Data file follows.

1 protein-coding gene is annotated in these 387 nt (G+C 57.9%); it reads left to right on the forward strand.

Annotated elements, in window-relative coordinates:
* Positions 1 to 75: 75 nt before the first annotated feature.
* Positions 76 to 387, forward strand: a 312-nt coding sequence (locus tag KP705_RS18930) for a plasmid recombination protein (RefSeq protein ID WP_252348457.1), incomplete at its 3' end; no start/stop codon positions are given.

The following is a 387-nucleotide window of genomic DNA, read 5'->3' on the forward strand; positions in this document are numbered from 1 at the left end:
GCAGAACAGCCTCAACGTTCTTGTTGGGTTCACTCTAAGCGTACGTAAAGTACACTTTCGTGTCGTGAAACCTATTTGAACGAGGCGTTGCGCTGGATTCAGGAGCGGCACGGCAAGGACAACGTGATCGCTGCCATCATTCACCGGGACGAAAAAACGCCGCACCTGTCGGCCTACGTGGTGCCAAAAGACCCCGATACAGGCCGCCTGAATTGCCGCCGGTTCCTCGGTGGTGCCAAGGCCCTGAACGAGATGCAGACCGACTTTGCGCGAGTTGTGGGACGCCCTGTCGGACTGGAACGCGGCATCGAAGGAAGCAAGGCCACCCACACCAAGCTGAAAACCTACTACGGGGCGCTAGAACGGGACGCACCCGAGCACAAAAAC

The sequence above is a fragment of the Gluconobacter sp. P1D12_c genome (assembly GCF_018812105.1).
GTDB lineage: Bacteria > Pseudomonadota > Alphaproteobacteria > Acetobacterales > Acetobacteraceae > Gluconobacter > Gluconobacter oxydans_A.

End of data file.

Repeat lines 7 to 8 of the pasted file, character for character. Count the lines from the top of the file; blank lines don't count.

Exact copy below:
The sequence above is a fragment of the Gluconobacter sp. P1D12_c genome (assembly GCF_018812105.1).
GTDB lineage: Bacteria > Pseudomonadota > Alphaproteobacteria > Acetobacterales > Acetobacteraceae > Gluconobacter > Gluconobacter oxydans_A.